Paddling and wave catching

I was reading a sailing magazine and came across a reference to the “dreaded” wetted surface. I got me thinking. I searched the archives but didn’t find any definitve answer so here’s the question-

In sailboats wetted surface creates the principle drag/resistance factor, especially at low speeds. Paddling a surfboard is very low speed. So wouldn’t a longboard- long, wide and with flatter rocker have the most wetted surface and thus be slower paddling?

Swaylock regulars will probably recognize that I am still meditating on a gun vs. longboard for the Palos Verdes Cove. Going by the wetted surface theory the gun would paddle faster and thus catch waves better, but I know that’s not the whole story.

Your thoughts?;search_string=planing%20speed;guest=3885086#199114

Your body in the water causes more drag than the longboard would, therefore longboards are capable of more paddling speed because they get your body completely out of the water, compared to a smaller gun that would leave you dragging. Also, with light weight like that, planing speed is relatively low, and you could reach subplaning speeds just by paddling.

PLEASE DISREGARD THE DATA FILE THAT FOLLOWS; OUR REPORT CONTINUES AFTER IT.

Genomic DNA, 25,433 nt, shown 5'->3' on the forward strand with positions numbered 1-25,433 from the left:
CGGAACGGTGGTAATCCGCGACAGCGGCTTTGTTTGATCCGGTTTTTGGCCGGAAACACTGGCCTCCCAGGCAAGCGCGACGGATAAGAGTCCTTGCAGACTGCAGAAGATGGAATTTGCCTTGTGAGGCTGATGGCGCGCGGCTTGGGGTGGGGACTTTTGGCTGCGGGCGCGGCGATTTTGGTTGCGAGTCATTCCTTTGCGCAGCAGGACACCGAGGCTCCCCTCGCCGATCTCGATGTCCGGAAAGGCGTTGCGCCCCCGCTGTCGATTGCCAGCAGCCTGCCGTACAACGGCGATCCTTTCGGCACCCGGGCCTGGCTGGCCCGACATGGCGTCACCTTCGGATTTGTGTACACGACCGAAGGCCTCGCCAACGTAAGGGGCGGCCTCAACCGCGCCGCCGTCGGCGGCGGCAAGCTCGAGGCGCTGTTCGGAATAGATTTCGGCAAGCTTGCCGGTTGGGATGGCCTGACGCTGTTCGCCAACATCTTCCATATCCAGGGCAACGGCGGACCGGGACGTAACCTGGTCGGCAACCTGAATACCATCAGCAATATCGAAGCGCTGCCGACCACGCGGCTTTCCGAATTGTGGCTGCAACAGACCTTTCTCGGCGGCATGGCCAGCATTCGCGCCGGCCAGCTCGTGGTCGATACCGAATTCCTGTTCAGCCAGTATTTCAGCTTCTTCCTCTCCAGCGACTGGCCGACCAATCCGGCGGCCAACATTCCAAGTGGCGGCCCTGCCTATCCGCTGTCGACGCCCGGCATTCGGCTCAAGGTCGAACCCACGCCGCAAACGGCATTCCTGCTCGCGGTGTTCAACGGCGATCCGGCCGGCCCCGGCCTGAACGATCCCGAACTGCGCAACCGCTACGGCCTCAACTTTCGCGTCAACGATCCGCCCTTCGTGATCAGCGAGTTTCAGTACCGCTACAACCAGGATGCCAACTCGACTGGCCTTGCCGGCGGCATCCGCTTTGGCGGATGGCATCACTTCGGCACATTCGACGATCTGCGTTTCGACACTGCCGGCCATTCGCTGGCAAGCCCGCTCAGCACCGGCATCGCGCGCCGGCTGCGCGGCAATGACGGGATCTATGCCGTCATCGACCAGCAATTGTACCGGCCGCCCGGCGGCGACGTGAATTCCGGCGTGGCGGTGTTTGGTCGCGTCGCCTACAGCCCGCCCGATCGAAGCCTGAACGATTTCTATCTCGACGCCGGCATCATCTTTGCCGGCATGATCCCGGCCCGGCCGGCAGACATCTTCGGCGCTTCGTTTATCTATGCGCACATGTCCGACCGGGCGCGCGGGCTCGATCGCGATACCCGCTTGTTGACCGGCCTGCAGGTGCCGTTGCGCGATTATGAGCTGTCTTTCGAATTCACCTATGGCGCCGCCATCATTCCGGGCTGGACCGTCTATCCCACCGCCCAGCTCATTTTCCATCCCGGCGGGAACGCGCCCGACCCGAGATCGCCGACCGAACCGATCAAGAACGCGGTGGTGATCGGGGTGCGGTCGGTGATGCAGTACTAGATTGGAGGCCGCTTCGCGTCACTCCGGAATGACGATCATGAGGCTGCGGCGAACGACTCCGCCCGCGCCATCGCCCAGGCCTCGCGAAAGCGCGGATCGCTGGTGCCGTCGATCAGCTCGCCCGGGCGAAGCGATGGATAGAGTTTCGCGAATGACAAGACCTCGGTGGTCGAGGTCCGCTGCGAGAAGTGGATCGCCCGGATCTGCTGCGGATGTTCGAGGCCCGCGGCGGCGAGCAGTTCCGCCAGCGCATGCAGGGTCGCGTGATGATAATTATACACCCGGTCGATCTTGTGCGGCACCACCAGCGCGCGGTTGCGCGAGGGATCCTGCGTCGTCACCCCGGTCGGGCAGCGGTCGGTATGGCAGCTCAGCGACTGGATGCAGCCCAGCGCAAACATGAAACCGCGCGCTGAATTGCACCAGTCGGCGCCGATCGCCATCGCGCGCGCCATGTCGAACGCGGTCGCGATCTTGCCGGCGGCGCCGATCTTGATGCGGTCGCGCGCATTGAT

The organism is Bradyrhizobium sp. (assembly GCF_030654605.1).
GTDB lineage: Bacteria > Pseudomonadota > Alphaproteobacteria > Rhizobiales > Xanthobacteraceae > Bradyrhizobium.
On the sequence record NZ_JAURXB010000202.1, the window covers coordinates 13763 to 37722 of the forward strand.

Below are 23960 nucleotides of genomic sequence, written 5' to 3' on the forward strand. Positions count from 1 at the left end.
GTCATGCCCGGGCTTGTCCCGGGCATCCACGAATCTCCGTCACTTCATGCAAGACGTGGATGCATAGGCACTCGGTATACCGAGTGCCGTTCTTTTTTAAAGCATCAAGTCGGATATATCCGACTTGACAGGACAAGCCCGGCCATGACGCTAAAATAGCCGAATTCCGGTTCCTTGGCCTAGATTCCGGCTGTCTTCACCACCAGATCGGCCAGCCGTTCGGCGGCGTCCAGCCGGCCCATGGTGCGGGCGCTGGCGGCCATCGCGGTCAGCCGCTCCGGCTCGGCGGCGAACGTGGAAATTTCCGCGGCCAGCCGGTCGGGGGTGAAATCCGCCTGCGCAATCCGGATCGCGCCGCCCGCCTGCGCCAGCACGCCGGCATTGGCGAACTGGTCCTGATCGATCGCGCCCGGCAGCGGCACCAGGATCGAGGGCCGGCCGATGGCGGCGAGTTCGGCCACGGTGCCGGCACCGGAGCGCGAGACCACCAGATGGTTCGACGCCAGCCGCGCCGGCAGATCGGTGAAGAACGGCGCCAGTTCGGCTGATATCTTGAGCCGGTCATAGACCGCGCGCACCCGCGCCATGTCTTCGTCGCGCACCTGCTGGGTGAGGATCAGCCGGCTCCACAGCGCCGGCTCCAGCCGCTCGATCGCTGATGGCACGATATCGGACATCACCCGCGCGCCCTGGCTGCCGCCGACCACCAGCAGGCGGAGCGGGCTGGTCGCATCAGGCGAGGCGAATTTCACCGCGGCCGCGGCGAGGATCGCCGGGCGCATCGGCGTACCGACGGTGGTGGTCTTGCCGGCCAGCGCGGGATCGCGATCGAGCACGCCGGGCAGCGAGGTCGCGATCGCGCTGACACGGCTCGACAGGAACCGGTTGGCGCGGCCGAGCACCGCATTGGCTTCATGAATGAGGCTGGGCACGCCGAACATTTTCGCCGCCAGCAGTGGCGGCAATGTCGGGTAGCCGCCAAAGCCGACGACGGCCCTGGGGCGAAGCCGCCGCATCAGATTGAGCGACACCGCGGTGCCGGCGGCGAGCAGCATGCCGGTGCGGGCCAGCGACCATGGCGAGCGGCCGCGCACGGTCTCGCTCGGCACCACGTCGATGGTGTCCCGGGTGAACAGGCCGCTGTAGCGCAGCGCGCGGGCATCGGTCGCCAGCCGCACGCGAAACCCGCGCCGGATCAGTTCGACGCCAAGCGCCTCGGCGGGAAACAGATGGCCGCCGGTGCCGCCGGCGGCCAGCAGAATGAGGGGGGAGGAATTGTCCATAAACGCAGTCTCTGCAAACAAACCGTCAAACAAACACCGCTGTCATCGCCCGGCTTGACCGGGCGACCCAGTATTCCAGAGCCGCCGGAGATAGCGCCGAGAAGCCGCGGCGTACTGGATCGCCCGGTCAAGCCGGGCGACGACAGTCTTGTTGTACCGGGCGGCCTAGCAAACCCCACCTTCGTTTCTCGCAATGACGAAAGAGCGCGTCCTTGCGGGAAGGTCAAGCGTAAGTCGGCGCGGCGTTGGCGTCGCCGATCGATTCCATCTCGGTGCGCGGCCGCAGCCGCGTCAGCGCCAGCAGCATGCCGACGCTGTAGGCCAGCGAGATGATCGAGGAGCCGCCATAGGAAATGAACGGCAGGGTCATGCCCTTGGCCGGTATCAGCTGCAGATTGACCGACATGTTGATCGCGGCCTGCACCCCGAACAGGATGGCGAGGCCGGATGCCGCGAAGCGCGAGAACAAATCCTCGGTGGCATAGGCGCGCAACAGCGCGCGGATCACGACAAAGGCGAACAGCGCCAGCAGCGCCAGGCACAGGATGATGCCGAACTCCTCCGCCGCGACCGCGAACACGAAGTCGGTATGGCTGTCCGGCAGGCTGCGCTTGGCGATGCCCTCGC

You can cruise paddle faster on a log.

You can sprint paddle faster on the same length gun.

Log picks up waves earlier, but can get hung up when it’s big and offshore winds.

Guns pick up later, but penetrate right down despite offshore winds or big wave sizing needing more speed.

Once riding, if the wave is fast and steep, guns move faster and can be turned quickly easier.

Once riding, on slower waves, logs can maintain speed even on the shoulder, and provide enough resistance to match turns with wave speed.

Nothing here based on theory. Everything based on practical experience.

so many factors that you’re completely ignoring…most of which have a far greater effect than the amount of drag created by the wetted surface. consider the total picture.

I think you are talking about drag (I could be wrong). TomBloke and I had some interesting discussions about this here. You might want to read that.

Increased wetted area is of less concern than you might think! “True area of contact” on the other hand…